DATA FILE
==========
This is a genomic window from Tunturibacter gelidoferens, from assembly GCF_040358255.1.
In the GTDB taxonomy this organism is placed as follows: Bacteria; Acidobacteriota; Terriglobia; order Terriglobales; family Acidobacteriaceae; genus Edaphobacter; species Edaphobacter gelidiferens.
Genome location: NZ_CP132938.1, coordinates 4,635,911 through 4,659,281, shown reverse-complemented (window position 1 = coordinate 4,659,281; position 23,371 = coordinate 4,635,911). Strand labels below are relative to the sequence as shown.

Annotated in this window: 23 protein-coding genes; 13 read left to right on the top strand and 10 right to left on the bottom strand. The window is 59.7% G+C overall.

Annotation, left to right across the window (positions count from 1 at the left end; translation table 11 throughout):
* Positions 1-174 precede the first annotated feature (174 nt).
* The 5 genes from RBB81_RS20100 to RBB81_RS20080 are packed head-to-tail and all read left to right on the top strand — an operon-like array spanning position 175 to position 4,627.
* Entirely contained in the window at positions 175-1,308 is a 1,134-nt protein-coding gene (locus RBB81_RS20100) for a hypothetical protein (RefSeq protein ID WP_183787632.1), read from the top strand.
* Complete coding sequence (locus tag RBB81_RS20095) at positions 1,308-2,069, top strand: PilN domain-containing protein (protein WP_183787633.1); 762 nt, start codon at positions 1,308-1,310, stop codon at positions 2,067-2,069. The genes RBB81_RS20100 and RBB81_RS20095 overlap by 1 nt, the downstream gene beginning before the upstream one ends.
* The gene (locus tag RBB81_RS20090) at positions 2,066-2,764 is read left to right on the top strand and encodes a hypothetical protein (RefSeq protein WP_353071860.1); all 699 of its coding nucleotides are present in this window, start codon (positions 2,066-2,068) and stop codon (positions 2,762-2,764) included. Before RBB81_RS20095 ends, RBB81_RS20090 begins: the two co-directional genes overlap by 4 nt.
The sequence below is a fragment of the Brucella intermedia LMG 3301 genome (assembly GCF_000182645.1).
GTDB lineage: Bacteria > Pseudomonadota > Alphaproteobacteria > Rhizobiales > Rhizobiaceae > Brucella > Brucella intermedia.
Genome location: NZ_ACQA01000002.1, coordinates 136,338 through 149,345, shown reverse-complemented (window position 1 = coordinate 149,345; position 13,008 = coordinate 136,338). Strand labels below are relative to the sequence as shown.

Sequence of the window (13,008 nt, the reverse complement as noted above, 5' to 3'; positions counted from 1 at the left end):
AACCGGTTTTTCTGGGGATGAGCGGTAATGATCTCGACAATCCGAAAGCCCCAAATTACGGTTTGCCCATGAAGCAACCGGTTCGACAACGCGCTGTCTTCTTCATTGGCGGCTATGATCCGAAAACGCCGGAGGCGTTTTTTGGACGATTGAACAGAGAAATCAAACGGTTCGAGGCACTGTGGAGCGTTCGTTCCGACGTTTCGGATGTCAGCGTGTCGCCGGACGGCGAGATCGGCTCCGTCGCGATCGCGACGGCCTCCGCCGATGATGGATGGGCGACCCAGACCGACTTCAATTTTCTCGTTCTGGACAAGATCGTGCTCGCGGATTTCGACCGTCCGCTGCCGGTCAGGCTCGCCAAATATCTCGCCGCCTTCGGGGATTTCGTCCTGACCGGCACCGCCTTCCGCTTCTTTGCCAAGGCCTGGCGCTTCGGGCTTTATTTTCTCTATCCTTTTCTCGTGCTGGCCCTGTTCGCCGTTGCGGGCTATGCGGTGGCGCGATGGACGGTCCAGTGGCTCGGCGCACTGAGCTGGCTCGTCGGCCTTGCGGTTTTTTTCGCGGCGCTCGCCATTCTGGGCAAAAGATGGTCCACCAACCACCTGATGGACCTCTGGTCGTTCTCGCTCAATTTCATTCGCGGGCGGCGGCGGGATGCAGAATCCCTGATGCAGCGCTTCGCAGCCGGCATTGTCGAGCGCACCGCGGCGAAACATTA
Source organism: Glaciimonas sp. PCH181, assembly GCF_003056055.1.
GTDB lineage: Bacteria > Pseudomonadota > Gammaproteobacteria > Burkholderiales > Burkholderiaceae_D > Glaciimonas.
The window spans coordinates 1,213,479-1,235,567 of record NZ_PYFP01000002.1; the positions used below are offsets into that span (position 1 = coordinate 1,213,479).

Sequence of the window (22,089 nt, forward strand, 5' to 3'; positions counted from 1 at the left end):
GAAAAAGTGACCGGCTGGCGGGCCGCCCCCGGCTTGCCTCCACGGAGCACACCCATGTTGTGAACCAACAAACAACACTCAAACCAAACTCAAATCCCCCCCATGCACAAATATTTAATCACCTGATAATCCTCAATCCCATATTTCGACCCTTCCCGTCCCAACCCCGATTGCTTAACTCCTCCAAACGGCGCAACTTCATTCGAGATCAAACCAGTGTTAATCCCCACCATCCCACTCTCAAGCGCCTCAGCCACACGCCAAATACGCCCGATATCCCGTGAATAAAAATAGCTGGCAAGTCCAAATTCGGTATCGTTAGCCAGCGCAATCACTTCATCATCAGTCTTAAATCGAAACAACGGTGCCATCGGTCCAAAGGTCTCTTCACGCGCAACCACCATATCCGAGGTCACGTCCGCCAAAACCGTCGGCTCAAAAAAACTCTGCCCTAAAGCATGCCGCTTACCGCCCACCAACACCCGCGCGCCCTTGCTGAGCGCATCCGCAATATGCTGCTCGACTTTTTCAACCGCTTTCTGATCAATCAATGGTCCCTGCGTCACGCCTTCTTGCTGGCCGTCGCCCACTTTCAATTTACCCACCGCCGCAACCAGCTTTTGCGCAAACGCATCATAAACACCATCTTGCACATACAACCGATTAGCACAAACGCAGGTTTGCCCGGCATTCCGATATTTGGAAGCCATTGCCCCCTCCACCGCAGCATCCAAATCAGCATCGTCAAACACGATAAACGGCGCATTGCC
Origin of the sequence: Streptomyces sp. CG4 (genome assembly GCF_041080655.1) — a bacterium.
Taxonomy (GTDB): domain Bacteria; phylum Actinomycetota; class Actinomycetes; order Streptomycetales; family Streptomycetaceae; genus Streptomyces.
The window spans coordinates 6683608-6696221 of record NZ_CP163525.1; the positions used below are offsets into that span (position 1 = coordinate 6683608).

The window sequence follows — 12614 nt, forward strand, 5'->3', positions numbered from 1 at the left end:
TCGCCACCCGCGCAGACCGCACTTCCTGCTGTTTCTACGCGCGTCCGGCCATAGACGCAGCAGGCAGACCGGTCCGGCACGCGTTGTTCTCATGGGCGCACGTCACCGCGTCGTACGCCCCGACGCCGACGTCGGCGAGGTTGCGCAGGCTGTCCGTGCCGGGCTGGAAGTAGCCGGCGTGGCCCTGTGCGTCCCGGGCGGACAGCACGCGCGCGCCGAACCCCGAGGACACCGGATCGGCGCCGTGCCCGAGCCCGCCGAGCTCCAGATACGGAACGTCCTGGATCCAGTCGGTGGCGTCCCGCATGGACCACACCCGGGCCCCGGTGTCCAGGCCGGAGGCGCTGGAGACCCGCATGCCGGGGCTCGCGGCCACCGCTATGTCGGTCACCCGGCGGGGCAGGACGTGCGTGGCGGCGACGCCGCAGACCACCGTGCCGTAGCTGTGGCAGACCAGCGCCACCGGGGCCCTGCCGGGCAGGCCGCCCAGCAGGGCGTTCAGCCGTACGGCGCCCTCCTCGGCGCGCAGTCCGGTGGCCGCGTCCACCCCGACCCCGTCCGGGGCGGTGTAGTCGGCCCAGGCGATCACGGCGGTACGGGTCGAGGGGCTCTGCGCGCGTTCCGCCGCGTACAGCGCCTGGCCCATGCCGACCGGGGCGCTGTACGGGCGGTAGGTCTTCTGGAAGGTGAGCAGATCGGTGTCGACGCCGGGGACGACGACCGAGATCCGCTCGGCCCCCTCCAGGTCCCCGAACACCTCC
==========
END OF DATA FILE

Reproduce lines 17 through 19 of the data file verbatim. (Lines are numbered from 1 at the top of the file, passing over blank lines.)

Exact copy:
GTDB lineage: Bacteria > Pseudomonadota > Gammaproteobacteria > Burkholderiales > Burkholderiaceae_D > Glaciimonas.
The window spans coordinates 1,213,479-1,235,567 of record NZ_PYFP01000002.1; the positions used below are offsets into that span (position 1 = coordinate 1,213,479).

Sequence of the window (22,089 nt, forward strand, 5' to 3'; positions counted from 1 at the left end):